Utah employees will never have to choose between keeping their jobs and exercising self-defense thanks to the Utah Supreme Court’s decision. According to Utah’s high court, workers who face violent attackers while on the job can sue their employers for wrongful termination if they are fired for defending themselves from imminent harm.
This decision could effectively change the standard of “at-will employment” and impact employers within the state.
The case concerns five former Wal-Mart employees who brought suit for wrongful termination after being fired for defending themselves by disarming weapon-wielding shoplifters. The facts revolve around two separate incidences of imminent threats: a knife and a gun.
The knife incident occurred at a West Valley Wal-Mart where employees Derek Holt and Eric Hunter grabbed a suspected shoplifter by the arms when she attempted to run away. The shoplifter in turn pulled out a pocket knife and threatened to stab Holt and Hunter.
During an ensuing struggle, the shoplifter pulled out a pocket knife and shouted that she would stab the men, but they did not let go of her. A fellow shopper helped pry the knife out of the woman’s hand and the theft was avoided, but both men were fired for violating Wal-Mart’s company policy.
Wal-Mart policy states that "if the suspect is believed to possess a weapon, the suspect must not be approached. If during an approach or investigation it becomes apparent that the suspect has a weapon or brandishes or threatens use of a weapon, all associates must disengage from the situation, withdraw to a safe position, and contact law enforcement."
The second incident involved plaintiffs Shawn H. Ray, Gabriel M. Stewart and Lori Poulsen, who approached a customer attempting to steal a laptop concealed inside his pants. The workers accompanied the man to the asset protection office where Poulsen saw the customer move a gun from his back to his coat pocket. The shoplifter shoved one of the workers against the wall, pointed the gun at his back, and said, “Don’t make me do this.” A physical struggle ensued in which the other workers grabbed the gun and held the shoplifter down until police arrived. These employees were also fired.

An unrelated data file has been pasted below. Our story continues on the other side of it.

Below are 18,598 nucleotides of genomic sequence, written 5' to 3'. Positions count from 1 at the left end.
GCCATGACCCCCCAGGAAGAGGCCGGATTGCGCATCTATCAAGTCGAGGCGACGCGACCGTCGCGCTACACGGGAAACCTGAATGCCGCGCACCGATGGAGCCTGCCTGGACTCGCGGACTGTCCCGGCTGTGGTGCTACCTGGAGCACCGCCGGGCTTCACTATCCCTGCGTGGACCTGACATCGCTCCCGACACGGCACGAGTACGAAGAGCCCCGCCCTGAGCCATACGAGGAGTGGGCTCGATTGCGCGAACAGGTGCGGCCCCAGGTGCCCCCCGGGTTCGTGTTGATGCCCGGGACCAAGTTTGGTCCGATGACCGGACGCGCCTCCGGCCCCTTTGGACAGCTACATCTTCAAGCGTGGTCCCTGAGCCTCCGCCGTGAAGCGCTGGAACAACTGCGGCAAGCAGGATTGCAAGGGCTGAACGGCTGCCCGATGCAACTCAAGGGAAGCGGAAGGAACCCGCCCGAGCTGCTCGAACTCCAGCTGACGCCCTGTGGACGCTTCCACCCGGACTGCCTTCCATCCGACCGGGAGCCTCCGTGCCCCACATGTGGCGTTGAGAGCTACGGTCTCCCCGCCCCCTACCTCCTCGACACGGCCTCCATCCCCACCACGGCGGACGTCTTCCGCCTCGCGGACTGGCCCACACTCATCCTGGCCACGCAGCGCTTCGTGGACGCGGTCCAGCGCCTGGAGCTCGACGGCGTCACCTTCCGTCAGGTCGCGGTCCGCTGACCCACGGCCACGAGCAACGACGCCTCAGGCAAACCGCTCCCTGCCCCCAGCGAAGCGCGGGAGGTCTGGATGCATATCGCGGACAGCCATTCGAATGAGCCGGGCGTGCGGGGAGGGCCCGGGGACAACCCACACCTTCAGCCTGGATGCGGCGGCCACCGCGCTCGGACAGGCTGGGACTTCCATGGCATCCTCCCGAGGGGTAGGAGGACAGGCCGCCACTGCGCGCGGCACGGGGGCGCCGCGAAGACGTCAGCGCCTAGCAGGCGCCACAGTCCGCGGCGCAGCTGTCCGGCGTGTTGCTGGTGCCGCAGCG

The Supreme Court’s majority opinion said, “The law should not require employees to choose between keeping their jobs and protecting themselves or others from a serious, imminent threat of harm. And in light of the impressive constitutional and statutory pedigree the right of self-defense enjoys in our state, we hold that Utah law does not require employees to make that choice.”
Under the at-will employment doctrine, an employer has broad discretion to manage its workforce and can fire an employee for any reason not prohibited by law. There are several exceptions to at-will employment, including when an employee's termination violates a "clear and substantial" state public policy.
The precedential 4-1 decision was not without opposition. Rather than promoting workplace safety, Justice Lee argued in his dissenting opinion, allowing self-defense to override company policies like Wal-Mart’s “jeopardizes employee safety in Utah.” Wrongful termination suits are costly, and the threat of litigation might make it harder for Utah employers to enforce workplace violence policies on a day-to-day basis. As Justice Lee lamented, the majority opinion “opens the door to a free-wheeling, case-by-case public policy exception that threatens to swallow the [traditional] rule of at-will employment.”
The case is Shawn H. Ray et al. v. Wal-Mart Stores Inc., case number 2015 UT 83, in the Supreme Court of the State of Utah.